Their lives are in a downward spiral, as they are cut off from a culture of responsibility and self-discipline that government spending programs cannot create. So a vicious circle ensues: the more the federal government drains the energy and independence of the social mediating institutions, the more that individuals become increasingly atomized and separated; and the more individuals become disconnected, the more a centralized government steps into the void.

Government is inherently limited in its ability to fight poverty. Government spending cannot provide the poor with the social and cultural support systems that flourished generations ago. It cannot provide the social capital they need to improve their lives. This social capital includes such virtues as self-discipline, delayed gratification, ambition, and respect for authority. These virtues can be inculcated only through the institutions of civil society, which are more responsive to individualized needs than is government.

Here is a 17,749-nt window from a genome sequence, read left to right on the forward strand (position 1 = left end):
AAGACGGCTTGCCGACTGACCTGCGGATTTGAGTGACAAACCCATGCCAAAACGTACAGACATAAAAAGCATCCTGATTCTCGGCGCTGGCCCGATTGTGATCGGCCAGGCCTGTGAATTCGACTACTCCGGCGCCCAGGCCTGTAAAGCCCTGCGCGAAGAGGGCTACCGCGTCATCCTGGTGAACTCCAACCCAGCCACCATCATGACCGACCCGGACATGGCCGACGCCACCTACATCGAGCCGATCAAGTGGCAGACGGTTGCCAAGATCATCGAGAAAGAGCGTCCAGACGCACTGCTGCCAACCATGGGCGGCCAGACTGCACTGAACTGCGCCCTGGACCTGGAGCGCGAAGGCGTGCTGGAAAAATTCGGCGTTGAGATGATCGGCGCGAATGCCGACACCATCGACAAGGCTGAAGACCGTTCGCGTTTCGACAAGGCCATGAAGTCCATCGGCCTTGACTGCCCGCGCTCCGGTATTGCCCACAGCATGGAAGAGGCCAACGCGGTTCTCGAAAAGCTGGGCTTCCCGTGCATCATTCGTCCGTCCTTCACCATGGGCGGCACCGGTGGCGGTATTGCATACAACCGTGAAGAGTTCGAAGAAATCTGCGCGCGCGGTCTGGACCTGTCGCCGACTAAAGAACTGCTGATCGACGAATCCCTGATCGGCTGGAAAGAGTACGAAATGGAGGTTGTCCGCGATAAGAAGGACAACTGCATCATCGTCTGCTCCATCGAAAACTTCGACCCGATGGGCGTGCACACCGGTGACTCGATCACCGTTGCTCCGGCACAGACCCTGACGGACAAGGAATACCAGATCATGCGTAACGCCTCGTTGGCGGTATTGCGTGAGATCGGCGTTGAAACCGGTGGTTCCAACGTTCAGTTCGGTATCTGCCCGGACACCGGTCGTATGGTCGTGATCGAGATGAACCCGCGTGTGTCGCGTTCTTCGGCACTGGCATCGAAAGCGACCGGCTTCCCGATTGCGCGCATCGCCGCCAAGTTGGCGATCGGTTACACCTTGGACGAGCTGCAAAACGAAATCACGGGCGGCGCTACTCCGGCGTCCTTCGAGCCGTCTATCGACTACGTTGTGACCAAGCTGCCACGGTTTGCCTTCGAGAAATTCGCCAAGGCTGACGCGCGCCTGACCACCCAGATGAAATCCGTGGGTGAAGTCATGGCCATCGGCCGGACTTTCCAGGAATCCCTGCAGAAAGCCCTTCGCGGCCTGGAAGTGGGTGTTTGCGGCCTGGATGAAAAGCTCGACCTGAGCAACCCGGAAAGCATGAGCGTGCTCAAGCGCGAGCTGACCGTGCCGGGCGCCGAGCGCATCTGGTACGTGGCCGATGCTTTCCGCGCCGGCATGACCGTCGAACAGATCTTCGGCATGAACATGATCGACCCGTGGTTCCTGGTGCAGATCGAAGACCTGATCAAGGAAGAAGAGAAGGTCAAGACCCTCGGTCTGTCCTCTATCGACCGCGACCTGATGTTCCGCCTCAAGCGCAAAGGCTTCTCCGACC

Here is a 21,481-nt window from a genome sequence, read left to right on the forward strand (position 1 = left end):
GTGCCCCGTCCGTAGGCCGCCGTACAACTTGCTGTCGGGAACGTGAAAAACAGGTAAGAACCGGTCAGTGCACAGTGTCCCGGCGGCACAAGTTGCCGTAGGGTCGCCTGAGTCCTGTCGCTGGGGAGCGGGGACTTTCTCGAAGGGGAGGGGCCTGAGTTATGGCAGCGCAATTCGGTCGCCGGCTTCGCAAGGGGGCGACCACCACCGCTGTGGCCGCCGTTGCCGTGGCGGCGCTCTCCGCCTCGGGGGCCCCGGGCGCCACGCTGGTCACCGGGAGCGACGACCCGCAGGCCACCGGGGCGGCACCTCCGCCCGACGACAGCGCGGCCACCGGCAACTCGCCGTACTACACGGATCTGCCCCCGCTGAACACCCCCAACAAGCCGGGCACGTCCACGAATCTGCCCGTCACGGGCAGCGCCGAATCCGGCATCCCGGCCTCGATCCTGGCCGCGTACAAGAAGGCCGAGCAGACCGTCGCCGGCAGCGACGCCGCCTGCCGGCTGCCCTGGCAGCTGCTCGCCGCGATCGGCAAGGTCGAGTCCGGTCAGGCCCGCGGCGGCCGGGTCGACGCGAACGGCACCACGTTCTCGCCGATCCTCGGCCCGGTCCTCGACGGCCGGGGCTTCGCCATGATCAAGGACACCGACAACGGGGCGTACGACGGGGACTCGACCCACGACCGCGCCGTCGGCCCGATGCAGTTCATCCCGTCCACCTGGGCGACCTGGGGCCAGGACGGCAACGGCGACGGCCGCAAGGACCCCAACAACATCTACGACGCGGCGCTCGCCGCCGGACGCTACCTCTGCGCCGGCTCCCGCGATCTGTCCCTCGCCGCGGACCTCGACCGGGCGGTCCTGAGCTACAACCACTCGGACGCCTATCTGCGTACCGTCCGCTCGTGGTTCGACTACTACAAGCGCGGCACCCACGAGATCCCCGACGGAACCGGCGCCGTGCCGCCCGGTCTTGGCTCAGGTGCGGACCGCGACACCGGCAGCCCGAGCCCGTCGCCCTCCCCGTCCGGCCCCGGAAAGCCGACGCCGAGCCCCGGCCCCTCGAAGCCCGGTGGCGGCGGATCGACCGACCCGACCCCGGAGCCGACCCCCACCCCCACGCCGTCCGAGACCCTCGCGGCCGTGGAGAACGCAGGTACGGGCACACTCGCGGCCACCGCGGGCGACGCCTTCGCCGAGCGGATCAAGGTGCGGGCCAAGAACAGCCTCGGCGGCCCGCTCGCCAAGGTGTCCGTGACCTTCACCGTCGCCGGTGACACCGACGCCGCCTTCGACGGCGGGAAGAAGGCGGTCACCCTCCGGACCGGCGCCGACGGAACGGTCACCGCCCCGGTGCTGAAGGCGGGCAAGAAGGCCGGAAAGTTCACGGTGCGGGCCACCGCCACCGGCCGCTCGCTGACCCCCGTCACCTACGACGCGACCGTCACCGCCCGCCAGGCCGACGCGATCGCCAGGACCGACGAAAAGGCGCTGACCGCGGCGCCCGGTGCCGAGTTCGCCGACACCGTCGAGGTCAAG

Patrick M. Garry, JD, PhD, is professor of law at the University of South Dakota. He is the award-winning author of several books, including Conservatism Redefined.